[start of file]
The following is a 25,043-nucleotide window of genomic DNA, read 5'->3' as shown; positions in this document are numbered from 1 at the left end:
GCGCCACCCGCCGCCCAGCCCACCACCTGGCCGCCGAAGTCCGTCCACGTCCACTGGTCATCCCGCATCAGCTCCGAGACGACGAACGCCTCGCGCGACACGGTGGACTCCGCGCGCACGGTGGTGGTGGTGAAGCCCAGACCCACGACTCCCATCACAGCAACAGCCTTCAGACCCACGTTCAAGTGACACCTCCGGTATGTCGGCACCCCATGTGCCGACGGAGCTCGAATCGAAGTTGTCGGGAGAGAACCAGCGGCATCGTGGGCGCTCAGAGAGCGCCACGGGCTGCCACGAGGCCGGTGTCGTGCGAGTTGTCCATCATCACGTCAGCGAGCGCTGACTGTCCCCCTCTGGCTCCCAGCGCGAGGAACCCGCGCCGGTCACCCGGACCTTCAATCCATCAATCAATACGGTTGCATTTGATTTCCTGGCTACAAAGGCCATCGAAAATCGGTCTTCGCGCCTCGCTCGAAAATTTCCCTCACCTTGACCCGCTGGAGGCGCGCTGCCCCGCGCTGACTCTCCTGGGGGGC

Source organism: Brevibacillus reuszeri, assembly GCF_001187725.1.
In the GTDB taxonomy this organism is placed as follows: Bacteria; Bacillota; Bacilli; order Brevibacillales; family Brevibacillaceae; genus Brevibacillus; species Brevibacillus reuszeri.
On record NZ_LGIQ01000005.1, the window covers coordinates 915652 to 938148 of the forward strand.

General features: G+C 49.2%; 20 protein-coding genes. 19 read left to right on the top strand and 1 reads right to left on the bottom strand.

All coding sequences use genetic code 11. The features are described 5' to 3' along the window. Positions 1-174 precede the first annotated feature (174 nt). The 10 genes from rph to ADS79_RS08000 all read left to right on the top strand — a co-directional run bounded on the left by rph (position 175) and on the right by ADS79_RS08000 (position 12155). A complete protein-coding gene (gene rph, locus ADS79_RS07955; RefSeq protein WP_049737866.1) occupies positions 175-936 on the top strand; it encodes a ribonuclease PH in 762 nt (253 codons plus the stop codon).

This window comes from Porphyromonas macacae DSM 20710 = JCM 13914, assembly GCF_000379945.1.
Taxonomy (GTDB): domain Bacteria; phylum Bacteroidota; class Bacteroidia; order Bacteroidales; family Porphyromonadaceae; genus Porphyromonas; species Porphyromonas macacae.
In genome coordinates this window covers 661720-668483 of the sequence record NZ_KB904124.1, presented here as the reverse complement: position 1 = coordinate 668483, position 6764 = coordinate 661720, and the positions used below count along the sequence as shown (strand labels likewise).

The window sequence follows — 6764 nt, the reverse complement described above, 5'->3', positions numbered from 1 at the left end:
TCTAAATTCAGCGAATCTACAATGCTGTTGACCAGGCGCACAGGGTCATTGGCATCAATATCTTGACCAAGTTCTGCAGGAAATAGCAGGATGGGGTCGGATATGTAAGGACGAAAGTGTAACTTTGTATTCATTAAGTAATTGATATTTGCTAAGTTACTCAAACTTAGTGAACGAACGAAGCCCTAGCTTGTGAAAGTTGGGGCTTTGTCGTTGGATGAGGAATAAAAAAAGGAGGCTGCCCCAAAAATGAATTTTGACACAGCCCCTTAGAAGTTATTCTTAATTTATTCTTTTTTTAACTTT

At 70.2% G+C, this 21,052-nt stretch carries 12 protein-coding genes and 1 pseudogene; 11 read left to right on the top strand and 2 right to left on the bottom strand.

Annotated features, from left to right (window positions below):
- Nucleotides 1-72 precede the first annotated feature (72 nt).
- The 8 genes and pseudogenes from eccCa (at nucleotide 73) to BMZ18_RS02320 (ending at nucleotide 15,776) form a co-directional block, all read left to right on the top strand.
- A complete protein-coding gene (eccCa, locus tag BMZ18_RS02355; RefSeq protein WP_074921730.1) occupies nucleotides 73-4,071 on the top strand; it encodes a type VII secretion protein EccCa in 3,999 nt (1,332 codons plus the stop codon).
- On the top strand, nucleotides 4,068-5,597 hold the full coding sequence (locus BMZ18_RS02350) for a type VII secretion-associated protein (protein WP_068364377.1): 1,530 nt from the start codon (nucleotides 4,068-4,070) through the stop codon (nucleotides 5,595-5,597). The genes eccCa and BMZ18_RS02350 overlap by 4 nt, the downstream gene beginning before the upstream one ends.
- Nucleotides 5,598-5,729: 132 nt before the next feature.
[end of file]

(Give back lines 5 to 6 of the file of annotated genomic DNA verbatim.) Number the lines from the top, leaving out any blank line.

On record NZ_LGIQ01000005.1, the window covers coordinates 915652 to 938148 of the forward strand.

General features: G+C 49.2%; 20 protein-coding genes. 19 read left to right on the top strand and 1 reads right to left on the bottom strand.